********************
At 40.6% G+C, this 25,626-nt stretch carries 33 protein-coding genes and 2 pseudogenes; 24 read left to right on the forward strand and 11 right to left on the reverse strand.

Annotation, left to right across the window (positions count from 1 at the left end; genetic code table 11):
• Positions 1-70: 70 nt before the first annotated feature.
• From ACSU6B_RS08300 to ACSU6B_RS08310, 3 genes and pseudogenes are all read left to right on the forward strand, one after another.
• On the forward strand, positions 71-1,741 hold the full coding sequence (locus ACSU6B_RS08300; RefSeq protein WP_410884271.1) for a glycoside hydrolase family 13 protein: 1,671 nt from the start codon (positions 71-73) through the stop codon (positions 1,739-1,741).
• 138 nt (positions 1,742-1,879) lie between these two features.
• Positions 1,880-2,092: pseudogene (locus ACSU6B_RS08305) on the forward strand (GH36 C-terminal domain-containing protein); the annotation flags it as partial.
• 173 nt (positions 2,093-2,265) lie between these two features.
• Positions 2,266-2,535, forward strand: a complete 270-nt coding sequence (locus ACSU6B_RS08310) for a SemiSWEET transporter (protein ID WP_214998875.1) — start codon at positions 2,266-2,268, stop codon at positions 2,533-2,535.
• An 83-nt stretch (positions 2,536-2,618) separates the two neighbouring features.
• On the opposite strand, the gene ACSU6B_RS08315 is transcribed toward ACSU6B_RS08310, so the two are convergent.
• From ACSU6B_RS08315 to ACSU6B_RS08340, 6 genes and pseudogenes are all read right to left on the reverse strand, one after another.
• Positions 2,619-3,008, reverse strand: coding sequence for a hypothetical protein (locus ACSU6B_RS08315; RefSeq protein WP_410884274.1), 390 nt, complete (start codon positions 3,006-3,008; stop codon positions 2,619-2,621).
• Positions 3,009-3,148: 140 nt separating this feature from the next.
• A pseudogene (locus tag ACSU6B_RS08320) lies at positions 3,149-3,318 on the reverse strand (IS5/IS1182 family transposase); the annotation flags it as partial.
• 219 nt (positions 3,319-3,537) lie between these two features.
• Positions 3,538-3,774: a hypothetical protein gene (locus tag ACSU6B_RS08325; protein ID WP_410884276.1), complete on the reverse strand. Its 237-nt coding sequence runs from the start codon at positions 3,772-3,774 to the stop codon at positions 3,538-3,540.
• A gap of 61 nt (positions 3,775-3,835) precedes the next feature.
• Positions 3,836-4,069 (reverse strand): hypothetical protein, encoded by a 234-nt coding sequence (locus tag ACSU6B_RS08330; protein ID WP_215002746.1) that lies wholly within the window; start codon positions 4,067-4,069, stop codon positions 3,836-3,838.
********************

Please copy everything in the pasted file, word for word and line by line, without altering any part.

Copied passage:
At 40.6% G+C, this 25,626-nt stretch carries 33 protein-coding genes and 2 pseudogenes; 24 read left to right on the forward strand and 11 right to left on the reverse strand.

Annotation, left to right across the window (positions count from 1 at the left end; genetic code table 11):
• Positions 1-70: 70 nt before the first annotated feature.
• From ACSU6B_RS08300 to ACSU6B_RS08310, 3 genes and pseudogenes are all read left to right on the forward strand, one after another.
• On the forward strand, positions 71-1,741 hold the full coding sequence (locus ACSU6B_RS08300; RefSeq protein WP_410884271.1) for a glycoside hydrolase family 13 protein: 1,671 nt from the start codon (positions 71-73) through the stop codon (positions 1,739-1,741).
• 138 nt (positions 1,742-1,879) lie between these two features.
• Positions 1,880-2,092: pseudogene (locus ACSU6B_RS08305) on the forward strand (GH36 C-terminal domain-containing protein); the annotation flags it as partial.
• 173 nt (positions 2,093-2,265) lie between these two features.
• Positions 2,266-2,535, forward strand: a complete 270-nt coding sequence (locus ACSU6B_RS08310) for a SemiSWEET transporter (protein ID WP_214998875.1) — start codon at positions 2,266-2,268, stop codon at positions 2,533-2,535.
• An 83-nt stretch (positions 2,536-2,618) separates the two neighbouring features.
• On the opposite strand, the gene ACSU6B_RS08315 is transcribed toward ACSU6B_RS08310, so the two are convergent.
• From ACSU6B_RS08315 to ACSU6B_RS08340, 6 genes and pseudogenes are all read right to left on the reverse strand, one after another.
• Positions 2,619-3,008, reverse strand: coding sequence for a hypothetical protein (locus ACSU6B_RS08315; RefSeq protein WP_410884274.1), 390 nt, complete (start codon positions 3,006-3,008; stop codon positions 2,619-2,621).
• Positions 3,009-3,148: 140 nt separating this feature from the next.
• A pseudogene (locus tag ACSU6B_RS08320) lies at positions 3,149-3,318 on the reverse strand (IS5/IS1182 family transposase); the annotation flags it as partial.
• 219 nt (positions 3,319-3,537) lie between these two features.
• Positions 3,538-3,774: a hypothetical protein gene (locus tag ACSU6B_RS08325; protein ID WP_410884276.1), complete on the reverse strand. Its 237-nt coding sequence runs from the start codon at positions 3,772-3,774 to the stop codon at positions 3,538-3,540.
• A gap of 61 nt (positions 3,775-3,835) precedes the next feature.
• Positions 3,836-4,069 (reverse strand): hypothetical protein, encoded by a 234-nt coding sequence (locus tag ACSU6B_RS08330; protein ID WP_215002746.1) that lies wholly within the window; start codon positions 4,067-4,069, stop codon positions 3,836-3,838.